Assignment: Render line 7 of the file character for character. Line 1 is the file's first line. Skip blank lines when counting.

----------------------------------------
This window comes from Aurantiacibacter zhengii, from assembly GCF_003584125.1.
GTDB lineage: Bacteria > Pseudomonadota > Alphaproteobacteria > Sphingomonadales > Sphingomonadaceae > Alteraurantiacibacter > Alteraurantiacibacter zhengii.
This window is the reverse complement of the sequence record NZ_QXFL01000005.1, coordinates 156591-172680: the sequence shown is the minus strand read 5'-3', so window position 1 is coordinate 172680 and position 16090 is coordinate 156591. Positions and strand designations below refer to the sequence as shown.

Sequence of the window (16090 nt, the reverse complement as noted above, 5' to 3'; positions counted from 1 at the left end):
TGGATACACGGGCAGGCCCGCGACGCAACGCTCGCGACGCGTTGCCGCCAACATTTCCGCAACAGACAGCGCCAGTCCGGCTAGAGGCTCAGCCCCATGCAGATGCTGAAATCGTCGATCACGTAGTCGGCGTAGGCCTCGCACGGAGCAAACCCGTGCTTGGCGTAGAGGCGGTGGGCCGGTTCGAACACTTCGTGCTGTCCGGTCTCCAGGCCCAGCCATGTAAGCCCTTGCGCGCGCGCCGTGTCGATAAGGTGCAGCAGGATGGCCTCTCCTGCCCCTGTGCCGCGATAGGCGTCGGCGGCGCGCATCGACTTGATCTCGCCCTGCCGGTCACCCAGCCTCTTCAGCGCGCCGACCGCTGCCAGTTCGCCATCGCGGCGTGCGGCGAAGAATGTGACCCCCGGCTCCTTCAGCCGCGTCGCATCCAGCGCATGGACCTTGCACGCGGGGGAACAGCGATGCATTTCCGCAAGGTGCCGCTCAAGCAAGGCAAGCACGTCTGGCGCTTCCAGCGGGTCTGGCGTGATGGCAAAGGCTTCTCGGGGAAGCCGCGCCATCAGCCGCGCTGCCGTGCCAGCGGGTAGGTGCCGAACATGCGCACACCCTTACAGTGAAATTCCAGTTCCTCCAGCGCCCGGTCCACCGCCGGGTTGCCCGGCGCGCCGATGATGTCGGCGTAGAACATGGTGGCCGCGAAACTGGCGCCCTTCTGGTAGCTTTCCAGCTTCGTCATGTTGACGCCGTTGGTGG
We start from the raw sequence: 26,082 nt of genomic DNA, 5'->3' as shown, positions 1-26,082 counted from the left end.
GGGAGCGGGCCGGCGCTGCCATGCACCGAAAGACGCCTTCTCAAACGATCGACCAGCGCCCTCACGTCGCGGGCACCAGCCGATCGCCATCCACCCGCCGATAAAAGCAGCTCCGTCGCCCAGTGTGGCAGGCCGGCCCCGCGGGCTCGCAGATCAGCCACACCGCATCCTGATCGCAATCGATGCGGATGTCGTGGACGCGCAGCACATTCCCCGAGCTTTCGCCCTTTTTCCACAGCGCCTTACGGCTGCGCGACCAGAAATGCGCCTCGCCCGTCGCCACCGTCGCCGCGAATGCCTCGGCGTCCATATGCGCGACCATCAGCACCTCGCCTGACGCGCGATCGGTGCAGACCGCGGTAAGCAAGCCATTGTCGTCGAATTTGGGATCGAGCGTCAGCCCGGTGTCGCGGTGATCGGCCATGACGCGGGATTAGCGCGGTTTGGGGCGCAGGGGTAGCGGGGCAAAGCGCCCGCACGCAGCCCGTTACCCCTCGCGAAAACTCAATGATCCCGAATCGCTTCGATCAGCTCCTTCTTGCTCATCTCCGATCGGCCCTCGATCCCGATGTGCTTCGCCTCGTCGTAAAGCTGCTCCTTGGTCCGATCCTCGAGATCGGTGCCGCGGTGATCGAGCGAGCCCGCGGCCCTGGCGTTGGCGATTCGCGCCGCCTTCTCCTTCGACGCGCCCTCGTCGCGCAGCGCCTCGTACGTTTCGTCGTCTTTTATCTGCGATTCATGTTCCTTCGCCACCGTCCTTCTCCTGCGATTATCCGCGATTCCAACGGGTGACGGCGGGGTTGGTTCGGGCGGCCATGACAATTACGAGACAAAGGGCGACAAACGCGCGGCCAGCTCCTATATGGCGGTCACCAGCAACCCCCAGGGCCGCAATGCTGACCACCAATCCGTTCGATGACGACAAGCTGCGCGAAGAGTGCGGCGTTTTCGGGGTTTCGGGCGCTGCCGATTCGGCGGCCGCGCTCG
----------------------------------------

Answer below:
GGGAGCGGGCCGGCGCTGCCATGCACCGAAAGACGCCTTCTCAAACGATCGACCAGCGCCCTCACGTCGCGGGCACCAGCCGATCGCCATCCACCCGCCGATAAAAGCAGCTCCGTCGCCCAGTGTGGCAGGCCGGCCCCGCGGGCTCGCAGATCAGCCACACCGCATCCTGATCGCAATCGATGCGGATGTCGTGGACGCGCAGCACATTCCCCGAGCTTTCGCCCTTTTTCCACAGCGCCTTACGGCTGCGCGACCAGAAATGCGCCTCGCCCGTCGCCACCGTCGCCGCGAATGCCTCGGCGTCCATATGCGCGACCATCAGCACCTCGCCTGACGCGCGATCGGTGCAGACCGCGGTAAGCAAGCCATTGTCGTCGAATTTGGGATCGAGCGTCAGCCCGGTGTCGCGGTGATCGGCCATGACGCGGGATTAGCGCGGTTTGGGGCGCAGGGGTAGCGGGGCAAAGCGCCCGCACGCAGCCCGTTACCCCTCGCGAAAACTCAATGATCCCGAATCGCTTCGATCAGCTCCTTCTTGCTCATCTCCGATCGGCCCTCGATCCCGATGTGCTTCGCCTCGTCGTAAAGCTGCTCCTTGGTCCGATCCTCGAGATCGGTGCCGCGGTGATCGAGCGAGCCCGCGGCCCTGGCGTTGGCGATTCGCGCCGCCTTCTCCTTCGACGCGCCCTCGTCGCGCAGCGCCTCGTACGTTTCGTCGTCTTTTATCTGCGATTCATGTTCCTTCGCCACCGTCCTTCTCCTGCGATTATCCGCGATTCCAACGGGTGACGGCGGGGTTGGTTCGGGCGGCCATGACAATTACGAGACAAAGGGCGACAAACGCGCGGCCAGCTCCTATATGGCGGTCACCAGCAACCCCCAGGGCCGCAATGCTGACCACCAATCCGTTCGATGACGACAAGCTGCGCGAAGAGTGCGGCGTTTTCGGGGTTTCGGGCGCTGCCGATTCGGCGGCCGCGCTCG